Did you know...before the arrival of Europeans there were about 700 separate communities, or political groups, which spoke about 250 languages?

Wathawoorroong Front Cover

These languages derived from 26 distinct family-like groups which were as different from each other as Japanese and English.

Tragically nowadays, according to the National Indigenous Languages Survey Report 2005, only 18 languages are considered strong because they are spoken by people of all ages, and over 100 languages are endangered. Among the many reasons for the decline in Aboriginal languages was the fact that in many government reserves and missions children were separated from their parents at the age of five or six and were punished if they spoke anything but English.

The good news is that communities all over Australia are working hard to keep or reclaim their languages and the local Wathaurong people are no exception to this important work.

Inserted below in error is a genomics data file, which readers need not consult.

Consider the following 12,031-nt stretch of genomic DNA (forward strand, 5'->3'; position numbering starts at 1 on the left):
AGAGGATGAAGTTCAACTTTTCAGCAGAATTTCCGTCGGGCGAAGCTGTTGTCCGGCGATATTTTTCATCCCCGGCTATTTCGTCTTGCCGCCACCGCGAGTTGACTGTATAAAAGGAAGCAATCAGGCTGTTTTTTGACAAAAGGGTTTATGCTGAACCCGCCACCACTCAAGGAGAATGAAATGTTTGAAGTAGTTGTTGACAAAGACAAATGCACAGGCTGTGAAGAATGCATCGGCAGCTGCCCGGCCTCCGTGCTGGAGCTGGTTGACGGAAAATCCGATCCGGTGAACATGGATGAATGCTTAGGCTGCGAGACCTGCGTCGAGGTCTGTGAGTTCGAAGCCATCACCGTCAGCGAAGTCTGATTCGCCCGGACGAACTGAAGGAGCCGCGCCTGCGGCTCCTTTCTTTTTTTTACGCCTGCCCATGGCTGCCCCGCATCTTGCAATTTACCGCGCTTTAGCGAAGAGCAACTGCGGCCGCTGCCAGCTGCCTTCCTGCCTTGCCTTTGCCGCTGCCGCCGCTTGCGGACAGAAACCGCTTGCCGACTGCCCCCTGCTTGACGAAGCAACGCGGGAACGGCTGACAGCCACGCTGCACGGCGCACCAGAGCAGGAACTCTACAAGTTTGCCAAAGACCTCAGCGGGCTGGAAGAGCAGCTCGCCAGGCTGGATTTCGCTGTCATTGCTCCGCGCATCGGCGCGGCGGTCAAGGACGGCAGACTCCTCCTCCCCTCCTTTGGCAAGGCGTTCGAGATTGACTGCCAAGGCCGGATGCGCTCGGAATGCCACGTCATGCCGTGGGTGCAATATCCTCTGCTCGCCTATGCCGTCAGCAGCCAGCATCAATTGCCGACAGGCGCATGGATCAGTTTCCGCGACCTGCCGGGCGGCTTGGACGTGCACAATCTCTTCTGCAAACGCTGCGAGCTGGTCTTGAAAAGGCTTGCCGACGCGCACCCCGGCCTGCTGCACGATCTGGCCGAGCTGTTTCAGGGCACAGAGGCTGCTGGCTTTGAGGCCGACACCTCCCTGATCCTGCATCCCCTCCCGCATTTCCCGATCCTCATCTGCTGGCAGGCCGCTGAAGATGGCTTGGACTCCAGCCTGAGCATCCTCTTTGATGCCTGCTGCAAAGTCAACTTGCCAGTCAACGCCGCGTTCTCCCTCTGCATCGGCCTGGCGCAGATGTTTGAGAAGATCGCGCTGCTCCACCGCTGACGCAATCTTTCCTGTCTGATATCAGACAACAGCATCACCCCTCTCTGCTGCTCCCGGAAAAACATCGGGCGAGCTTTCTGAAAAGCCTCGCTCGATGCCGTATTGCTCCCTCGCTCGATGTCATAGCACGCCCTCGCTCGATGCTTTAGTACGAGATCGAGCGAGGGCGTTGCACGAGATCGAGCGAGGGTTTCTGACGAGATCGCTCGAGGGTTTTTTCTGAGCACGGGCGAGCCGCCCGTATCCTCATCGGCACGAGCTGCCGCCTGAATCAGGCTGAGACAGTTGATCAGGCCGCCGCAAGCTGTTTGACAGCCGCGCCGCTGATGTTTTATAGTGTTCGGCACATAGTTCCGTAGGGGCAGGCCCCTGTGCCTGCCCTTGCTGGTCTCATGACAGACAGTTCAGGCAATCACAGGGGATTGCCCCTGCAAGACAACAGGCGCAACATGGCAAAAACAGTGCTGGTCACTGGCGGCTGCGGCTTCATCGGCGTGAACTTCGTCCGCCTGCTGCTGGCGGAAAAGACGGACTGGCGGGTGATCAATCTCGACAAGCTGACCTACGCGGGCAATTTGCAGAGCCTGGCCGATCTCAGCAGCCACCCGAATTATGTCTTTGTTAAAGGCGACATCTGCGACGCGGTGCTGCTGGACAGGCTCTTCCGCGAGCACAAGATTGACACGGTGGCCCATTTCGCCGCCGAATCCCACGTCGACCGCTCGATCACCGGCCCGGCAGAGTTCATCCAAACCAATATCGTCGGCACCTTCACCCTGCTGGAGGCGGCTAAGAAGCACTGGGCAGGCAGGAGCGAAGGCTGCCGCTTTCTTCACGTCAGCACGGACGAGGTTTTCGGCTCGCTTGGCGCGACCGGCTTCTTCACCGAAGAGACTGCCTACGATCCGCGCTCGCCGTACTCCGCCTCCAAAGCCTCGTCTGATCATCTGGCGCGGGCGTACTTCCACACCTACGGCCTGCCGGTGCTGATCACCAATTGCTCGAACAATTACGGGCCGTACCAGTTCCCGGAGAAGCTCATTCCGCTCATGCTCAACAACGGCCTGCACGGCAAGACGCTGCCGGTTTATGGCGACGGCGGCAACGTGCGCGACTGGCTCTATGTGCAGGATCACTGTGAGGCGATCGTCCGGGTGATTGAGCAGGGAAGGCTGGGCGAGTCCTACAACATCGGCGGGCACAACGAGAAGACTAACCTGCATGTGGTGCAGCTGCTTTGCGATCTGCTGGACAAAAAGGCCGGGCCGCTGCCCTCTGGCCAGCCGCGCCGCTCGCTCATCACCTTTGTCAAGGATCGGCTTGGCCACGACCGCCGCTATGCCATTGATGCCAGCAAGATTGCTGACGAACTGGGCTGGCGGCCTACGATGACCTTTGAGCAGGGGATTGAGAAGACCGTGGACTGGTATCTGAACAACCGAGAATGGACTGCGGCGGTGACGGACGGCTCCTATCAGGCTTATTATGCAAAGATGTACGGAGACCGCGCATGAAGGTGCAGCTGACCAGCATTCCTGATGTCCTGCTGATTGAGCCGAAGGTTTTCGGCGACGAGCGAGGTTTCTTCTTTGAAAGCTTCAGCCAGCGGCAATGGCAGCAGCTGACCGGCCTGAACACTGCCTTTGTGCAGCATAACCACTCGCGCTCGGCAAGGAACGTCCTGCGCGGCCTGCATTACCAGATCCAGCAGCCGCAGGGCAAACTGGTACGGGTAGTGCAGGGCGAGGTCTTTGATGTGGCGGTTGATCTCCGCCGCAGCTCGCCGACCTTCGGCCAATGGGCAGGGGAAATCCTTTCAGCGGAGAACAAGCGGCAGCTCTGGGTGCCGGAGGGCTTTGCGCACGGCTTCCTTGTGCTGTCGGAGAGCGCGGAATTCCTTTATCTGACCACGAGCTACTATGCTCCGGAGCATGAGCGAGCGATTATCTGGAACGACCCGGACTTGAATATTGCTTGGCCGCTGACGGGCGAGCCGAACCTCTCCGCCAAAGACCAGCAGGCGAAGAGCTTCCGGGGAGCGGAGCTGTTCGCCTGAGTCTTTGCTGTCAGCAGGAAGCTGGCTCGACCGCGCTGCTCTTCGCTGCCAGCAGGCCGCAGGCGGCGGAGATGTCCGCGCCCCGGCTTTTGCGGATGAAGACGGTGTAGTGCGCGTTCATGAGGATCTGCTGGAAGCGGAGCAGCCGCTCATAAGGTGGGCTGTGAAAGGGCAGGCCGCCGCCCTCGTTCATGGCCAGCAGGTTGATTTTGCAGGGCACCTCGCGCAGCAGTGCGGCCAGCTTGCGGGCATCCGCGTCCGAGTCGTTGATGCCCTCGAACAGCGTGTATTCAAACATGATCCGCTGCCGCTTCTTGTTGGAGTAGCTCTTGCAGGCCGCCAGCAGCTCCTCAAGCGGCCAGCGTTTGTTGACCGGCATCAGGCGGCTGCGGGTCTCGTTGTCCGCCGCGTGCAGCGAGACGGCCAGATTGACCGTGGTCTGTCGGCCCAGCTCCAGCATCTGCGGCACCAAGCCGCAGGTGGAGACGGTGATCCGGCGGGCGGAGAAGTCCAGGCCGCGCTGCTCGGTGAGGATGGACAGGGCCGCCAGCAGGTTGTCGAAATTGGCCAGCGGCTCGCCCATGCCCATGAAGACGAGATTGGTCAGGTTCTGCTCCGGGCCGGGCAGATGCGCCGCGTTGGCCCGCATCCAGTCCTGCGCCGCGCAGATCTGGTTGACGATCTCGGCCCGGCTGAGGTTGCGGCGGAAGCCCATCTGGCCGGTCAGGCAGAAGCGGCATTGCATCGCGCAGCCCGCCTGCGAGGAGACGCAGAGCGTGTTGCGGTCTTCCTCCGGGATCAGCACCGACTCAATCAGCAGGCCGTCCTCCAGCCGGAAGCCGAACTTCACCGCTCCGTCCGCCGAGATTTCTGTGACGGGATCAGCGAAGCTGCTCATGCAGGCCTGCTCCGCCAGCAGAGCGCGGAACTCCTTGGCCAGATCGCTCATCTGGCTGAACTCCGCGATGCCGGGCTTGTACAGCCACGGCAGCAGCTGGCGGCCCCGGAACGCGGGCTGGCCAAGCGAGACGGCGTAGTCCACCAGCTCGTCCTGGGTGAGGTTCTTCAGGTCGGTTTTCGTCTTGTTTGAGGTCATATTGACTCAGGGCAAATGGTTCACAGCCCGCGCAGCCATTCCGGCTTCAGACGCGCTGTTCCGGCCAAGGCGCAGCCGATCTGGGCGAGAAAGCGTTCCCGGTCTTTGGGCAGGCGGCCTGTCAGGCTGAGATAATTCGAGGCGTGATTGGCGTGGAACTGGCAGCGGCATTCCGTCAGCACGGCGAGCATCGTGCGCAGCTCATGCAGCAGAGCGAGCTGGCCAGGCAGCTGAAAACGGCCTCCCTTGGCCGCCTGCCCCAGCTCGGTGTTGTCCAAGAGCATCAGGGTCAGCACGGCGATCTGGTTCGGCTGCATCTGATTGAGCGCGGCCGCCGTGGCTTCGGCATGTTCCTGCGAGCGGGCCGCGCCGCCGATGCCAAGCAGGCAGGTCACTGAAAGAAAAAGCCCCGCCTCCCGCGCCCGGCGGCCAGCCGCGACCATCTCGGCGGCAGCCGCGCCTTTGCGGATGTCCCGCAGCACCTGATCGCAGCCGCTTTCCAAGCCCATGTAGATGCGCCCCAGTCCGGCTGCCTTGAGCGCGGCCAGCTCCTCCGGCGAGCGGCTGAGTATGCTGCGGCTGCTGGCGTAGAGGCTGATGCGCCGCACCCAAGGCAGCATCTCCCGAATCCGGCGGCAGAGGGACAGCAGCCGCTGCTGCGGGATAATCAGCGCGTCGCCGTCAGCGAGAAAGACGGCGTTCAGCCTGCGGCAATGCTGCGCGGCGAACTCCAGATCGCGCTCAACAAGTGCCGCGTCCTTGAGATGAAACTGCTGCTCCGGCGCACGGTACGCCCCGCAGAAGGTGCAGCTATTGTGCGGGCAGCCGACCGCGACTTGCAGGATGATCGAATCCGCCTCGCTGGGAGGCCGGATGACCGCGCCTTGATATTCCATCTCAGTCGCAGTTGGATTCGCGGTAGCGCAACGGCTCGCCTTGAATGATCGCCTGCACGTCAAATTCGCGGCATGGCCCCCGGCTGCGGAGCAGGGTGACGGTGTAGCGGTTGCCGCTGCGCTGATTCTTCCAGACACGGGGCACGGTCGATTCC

You may not realise that we often speak words from the Wathaurong, or Wadda Wurrung, language. For example:

    • Geelong is derived from Djllong which means tongue of land or peninsula
    • Kardinia, from Kardineeyoo, means sunrise
    • Moorabool means mussel
    • Moorrabil means the curlew
    • Connewarre means black swan
    • Corio, from Coraiyio, means sandy bay
    • Bellarine from Bella meaning elbow and Wein meaning fire.
Other examples of Wathaurong place names are:
    • You Yangs from Wadda Yawang
    • Moolap from Moolapio
    • Birregurra is Wathaurong for place of kangaroos
Provided by Uncle David Tournier